A popular post from March 2009
Josi S. Kilpack
I'm in the middle of the first draft of a book and I was wondering if there were any general norms to paragraph length. All I can find is "don't make them too long" and "vary the length". Is there any more I should know?
*Typically a single paragraph should be committed to a single idea, when the idea transitions to another idea, end the paragraph and start another one. The single idea is relayed to readers by collecting sentences together, thus making the 'paragraph'.
*Paragraphs can be anywhere from one sentence, to infinite sentences (or what feels that way anyhow--chances are the reader won't finish anyway, so it will always be without end).
*Typically paragraphs are between four and eight sentences.
*Varying the length of sentences keeps your writing flowing easily, especially in regard to prose. Be careful about using the same type of sentence (complex, three word, beginning with a pronoun) over and over again, this often bores your reader and sounds repetitive.
*Signal the start of a new paragraph by indenting the first line (in the formatting menu of your Word processing program you should be able to choose this as a default so that whenever you manually return, the next line indents)
*When writing dialogue, each character gets a new paragraph when it's their turn to participate.
( I had an example, but I can't get the formatting to work in blogger, thus I put a # in the following block that shows where a hard return should be. The line following the hard return would then be indented 5 spaces. Notice how hard it is to follow the conversation when it is not broken into paragraphs)
"Don't eat the cheese!" she yelled.# He looked at the cheese, picked it up and stuffed it in his mouth. "I an ef I ant!" he said with his mouth full, giving her a challenging look. #"It was spiked with botulism, you'll be dead within twenty four hours, you idiot," she retorted. If he would just once listen to her, he'd have a long and happy life. But, well, as she'd just told him, he was an idiot. Idiots tended to die young whether or not they ate botulism tainted cheeses. #He swallowed and looked back at the cheese tray, fear in his eyes and beads of sweat forming on his forehead. "Botulism?" he asked, looking a little green. "Why is the cheese tainted with botulism?" # "I don't think the why matters any more, does it?" She hoped his funeral wouldn't take place on Saturday, she had a hair appointment that day and didn't want to miss it.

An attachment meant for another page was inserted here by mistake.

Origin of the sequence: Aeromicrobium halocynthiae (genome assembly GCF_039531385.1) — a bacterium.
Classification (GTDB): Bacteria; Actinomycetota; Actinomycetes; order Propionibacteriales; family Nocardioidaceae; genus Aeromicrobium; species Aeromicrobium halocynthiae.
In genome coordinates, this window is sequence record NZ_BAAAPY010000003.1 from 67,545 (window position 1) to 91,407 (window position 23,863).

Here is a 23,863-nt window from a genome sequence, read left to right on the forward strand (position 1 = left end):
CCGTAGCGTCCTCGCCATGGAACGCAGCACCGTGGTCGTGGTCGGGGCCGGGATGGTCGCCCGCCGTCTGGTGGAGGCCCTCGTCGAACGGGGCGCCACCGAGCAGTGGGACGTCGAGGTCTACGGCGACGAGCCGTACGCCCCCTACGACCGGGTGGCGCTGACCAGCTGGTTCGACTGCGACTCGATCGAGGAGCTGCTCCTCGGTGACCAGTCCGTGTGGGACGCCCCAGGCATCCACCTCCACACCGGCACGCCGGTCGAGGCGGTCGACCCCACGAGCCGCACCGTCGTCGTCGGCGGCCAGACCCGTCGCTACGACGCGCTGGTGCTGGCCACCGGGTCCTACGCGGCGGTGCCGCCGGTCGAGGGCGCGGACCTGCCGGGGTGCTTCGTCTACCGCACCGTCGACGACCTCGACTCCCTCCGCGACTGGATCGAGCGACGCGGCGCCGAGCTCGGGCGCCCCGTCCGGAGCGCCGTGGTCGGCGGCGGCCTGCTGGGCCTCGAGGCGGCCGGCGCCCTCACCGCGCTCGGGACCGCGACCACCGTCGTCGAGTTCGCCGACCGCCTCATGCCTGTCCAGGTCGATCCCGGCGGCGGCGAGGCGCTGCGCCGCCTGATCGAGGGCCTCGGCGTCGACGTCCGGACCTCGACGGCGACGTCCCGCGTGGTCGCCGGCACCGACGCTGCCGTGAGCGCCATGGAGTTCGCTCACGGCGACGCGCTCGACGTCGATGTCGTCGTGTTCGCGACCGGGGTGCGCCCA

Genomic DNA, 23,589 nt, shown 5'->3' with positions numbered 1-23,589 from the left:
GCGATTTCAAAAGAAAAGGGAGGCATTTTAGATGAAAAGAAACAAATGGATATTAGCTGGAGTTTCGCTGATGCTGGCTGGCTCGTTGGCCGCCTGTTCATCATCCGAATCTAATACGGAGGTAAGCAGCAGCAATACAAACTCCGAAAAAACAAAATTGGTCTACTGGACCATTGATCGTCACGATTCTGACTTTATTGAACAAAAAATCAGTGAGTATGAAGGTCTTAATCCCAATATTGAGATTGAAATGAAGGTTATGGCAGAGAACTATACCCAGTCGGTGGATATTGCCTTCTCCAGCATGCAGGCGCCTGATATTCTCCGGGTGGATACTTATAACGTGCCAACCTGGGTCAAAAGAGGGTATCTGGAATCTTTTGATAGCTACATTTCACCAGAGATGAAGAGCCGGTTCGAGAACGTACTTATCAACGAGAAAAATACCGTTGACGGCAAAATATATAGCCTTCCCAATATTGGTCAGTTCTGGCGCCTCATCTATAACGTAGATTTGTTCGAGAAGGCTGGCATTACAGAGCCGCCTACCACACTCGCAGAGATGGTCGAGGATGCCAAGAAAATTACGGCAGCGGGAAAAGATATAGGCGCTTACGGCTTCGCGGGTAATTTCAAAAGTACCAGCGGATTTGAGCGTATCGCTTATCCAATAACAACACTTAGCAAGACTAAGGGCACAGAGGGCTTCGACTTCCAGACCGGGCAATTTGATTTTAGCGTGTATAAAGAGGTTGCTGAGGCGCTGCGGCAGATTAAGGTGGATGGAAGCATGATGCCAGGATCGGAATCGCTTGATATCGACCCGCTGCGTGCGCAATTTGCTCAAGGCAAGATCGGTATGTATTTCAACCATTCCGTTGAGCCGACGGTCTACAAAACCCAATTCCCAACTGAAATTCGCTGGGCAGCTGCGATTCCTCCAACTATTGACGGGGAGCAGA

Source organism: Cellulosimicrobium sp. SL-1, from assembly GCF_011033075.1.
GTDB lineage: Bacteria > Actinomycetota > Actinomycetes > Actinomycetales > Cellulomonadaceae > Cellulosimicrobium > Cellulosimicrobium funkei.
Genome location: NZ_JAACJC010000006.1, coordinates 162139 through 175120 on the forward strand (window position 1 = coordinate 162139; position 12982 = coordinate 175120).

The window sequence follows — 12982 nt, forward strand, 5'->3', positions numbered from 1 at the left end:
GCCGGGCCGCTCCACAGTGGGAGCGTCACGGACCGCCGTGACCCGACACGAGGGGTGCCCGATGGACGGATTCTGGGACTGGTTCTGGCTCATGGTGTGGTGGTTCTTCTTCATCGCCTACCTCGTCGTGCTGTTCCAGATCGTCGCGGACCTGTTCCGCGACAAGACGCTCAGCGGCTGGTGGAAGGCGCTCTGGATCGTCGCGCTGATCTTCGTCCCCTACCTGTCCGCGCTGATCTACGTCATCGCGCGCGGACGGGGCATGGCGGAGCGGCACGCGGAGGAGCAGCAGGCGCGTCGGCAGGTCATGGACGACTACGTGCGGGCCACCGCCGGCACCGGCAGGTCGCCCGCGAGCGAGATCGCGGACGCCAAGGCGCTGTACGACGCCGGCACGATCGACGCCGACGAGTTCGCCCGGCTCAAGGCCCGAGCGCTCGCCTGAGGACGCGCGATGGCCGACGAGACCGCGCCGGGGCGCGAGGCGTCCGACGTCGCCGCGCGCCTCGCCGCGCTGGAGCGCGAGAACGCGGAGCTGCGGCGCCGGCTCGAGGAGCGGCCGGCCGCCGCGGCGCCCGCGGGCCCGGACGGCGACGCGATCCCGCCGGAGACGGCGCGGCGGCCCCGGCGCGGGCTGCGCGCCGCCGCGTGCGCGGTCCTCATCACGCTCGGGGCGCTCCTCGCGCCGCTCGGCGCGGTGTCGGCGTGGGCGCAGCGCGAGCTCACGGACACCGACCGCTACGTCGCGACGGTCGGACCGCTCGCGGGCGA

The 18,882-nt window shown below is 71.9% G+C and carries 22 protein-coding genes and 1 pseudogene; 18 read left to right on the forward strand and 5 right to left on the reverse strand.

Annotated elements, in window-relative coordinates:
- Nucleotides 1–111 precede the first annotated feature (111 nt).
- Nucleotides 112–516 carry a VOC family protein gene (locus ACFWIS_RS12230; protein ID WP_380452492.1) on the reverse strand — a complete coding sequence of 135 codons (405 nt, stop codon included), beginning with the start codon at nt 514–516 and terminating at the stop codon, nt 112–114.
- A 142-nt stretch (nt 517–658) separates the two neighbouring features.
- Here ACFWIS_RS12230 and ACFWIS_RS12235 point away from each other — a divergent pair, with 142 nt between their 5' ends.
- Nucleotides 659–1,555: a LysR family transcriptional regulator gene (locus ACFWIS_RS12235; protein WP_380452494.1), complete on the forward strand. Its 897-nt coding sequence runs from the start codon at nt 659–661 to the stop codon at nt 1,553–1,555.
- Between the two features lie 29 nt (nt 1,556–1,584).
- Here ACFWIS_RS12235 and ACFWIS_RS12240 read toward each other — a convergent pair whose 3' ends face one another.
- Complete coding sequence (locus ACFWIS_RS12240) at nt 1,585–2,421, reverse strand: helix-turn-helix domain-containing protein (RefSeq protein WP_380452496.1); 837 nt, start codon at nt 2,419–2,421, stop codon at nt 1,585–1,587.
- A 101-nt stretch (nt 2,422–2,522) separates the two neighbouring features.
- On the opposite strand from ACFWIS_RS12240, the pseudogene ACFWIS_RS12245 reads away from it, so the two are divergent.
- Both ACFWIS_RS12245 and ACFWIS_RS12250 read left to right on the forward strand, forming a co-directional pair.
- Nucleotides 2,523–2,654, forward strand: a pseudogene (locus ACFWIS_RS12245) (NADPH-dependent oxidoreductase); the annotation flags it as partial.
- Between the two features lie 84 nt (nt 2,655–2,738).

And all of this brings me to my personal opinion on paragraphs; paragraphs are good. Use them. I rarely have more than 9 sentences in a paragraph specifically because when a reader opens a book, seeing a solid block of text is daunting. I'm a reader and I can verify that this is true for me. I get lost when I move from the end of one line to the start of another line and the paragraph often SHOULD be broken into more paragraphs because it is rarely a single idea when it goes on that long. I have been known to put a book down when entire pages are taken up by one or two paragraphs. They remind me of a drawbridge of a castle, pulled up to prohibit entry. I often can't see past them and determine that the book is not worth my time.
I also love single line paragraphs, they are a great resource when trying to emphasize something. Such as:
. . . blah, blah, blah, blah, blah you better take out the garbage.
I didn't take it out.
The next morning I found the kitchen garbage poured into the front seat of my car. Apparently, she'd cracked a few eggs into it for good measure. Dang, I hate that woman. Blah, blah, blah, blah, blah. . . .
However, single sentence paragraphs only work if you use them the right way and don't over do it. Typically, your paragraphs should be 4-6 sentences long, using both complex and simple sentences, even a single word sentence works from time to time. Varying your sentences keeps your words flowing and your momentum up.
It's my belief that paragraphs are as much visual as they are semantic. The words need power, but the visual absorption of them also need to be pleasing to the eye.
For a little self-exercise go to your current WIP, go to 'edit' and 'select all' this will highlight your text. Back up from your screen--what do you see? What kind of white-space do you see (meaning non-written on paper)? Are the edges jagged at both sides? Or is it blocky and solid looking. (hint: you want airy and jagged)
Happy writing people!